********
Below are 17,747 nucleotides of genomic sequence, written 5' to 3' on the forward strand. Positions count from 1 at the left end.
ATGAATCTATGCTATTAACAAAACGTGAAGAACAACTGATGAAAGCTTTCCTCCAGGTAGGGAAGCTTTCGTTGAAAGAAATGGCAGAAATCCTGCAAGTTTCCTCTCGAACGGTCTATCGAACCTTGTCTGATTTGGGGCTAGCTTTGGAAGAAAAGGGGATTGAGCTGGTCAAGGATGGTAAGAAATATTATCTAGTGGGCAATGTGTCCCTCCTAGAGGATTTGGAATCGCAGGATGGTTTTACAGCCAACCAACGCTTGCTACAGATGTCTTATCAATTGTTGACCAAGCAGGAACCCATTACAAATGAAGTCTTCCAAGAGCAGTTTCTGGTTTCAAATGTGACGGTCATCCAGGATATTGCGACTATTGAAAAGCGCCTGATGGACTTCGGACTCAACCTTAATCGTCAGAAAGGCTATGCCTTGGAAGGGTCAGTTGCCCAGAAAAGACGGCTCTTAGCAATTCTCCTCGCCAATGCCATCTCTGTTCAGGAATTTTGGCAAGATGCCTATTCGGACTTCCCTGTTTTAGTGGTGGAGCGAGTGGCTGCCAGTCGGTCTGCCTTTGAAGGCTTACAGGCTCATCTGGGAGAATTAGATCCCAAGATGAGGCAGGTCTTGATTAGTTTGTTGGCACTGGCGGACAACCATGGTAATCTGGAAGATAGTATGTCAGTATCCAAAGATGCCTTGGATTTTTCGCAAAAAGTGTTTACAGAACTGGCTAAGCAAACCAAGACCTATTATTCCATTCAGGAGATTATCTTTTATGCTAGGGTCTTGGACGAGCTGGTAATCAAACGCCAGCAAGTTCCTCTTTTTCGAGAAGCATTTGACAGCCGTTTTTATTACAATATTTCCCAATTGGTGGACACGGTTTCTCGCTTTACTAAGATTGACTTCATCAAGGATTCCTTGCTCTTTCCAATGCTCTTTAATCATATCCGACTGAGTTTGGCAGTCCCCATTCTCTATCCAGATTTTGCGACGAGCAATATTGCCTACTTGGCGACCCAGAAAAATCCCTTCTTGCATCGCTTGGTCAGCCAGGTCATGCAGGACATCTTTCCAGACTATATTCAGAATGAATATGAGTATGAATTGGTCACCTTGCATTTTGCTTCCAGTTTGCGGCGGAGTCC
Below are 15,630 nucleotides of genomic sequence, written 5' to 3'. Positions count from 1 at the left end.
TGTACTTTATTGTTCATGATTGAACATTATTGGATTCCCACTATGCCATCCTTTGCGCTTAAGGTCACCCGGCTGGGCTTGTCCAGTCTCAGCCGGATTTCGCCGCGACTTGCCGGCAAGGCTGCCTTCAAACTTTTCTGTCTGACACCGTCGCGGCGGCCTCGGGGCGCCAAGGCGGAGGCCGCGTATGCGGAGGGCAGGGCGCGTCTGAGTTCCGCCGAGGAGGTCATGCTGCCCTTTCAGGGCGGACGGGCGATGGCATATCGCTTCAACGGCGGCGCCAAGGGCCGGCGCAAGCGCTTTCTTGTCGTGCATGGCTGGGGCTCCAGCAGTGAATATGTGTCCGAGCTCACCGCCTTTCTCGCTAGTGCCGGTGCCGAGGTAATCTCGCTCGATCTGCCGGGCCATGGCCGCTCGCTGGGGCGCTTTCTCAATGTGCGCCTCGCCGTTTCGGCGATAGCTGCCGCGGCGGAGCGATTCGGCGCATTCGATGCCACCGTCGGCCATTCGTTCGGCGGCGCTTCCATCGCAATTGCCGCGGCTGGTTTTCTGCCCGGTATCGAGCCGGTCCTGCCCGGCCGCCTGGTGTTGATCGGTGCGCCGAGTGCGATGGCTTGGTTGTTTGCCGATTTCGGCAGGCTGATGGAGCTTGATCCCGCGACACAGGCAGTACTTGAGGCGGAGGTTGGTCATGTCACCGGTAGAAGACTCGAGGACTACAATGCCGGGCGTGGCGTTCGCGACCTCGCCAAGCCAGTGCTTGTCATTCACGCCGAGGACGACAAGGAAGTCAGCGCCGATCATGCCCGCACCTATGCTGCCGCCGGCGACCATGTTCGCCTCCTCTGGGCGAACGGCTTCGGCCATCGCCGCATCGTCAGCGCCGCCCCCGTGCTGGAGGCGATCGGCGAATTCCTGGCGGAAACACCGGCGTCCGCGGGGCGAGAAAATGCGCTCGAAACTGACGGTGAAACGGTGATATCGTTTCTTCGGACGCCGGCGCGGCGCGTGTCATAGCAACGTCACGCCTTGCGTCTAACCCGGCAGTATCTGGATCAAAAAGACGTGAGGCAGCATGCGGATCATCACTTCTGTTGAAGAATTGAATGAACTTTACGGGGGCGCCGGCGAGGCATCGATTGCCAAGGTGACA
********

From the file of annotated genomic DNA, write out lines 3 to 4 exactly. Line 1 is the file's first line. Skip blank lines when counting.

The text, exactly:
Below are 15,630 nucleotides of genomic sequence, written 5' to 3'. Positions count from 1 at the left end.
TGTACTTTATTGTTCATGATTGAACATTATTGGATTCCCACTATGCCATCCTTTGCGCTTAAGGTCACCCGGCTGGGCTTGTCCAGTCTCAGCCGGATTTCGCCGCGACTTGCCGGCAAGGCTGCCTTCAAACTTTTCTGTCTGACACCGTCGCGGCGGCCTCGGGGCGCCAAGGCGGAGGCCGCGTATGCGGAGGGCAGGGCGCGTCTGAGTTCCGCCGAGGAGGTCATGCTGCCCTTTCAGGGCGGACGGGCGATGGCATATCGCTTCAACGGCGGCGCCAAGGGCCGGCGCAAGCGCTTTCTTGTCGTGCATGGCTGGGGCTCCAGCAGTGAATATGTGTCCGAGCTCACCGCCTTTCTCGCTAGTGCCGGTGCCGAGGTAATCTCGCTCGATCTGCCGGGCCATGGCCGCTCGCTGGGGCGCTTTCTCAATGTGCGCCTCGCCGTTTCGGCGATAGCTGCCGCGGCGGAGCGATTCGGCGCATTCGATGCCACCGTCGGCCATTCGTTCGGCGGCGCTTCCATCGCAATTGCCGCGGCTGGTTTTCTGCCCGGTATCGAGCCGGTCCTGCCCGGCCGCCTGGTGTTGATCGGTGCGCCGAGTGCGATGGCTTGGTTGTTTGCCGATTTCGGCAGGCTGATGGAGCTTGATCCCGCGACACAGGCAGTACTTGAGGCGGAGGTTGGTCATGTCACCGGTAGAAGACTCGAGGACTACAATGCCGGGCGTGGCGTTCGCGACCTCGCCAAGCCAGTGCTTGTCATTCACGCCGAGGACGACAAGGAAGTCAGCGCCGATCATGCCCGCACCTATGCTGCCGCCGGCGACCATGTTCGCCTCCTCTGGGCGAACGGCTTCGGCCATCGCCGCATCGTCAGCGCCGCCCCCGTGCTGGAGGCGATCGGCGAATTCCTGGCGGAAACACCGGCGTCCGCGGGGCGAGAAAATGCGCTCGAAACTGACGGTGAAACGGTGATATCGTTTCTTCGGACGCCGGCGCGGCGCGTGTCATAGCAACGTCACGCCTTGCGTCTAACCCGGCAGTATCTGGATCAAAAAGACGTGAGGCAGCATGCGGATCATCACTTCTGTTGAAGAATTGAATGAACTTTACGGGGGCGCCGGCGAGGCATCGATTGCCAAGGTGACA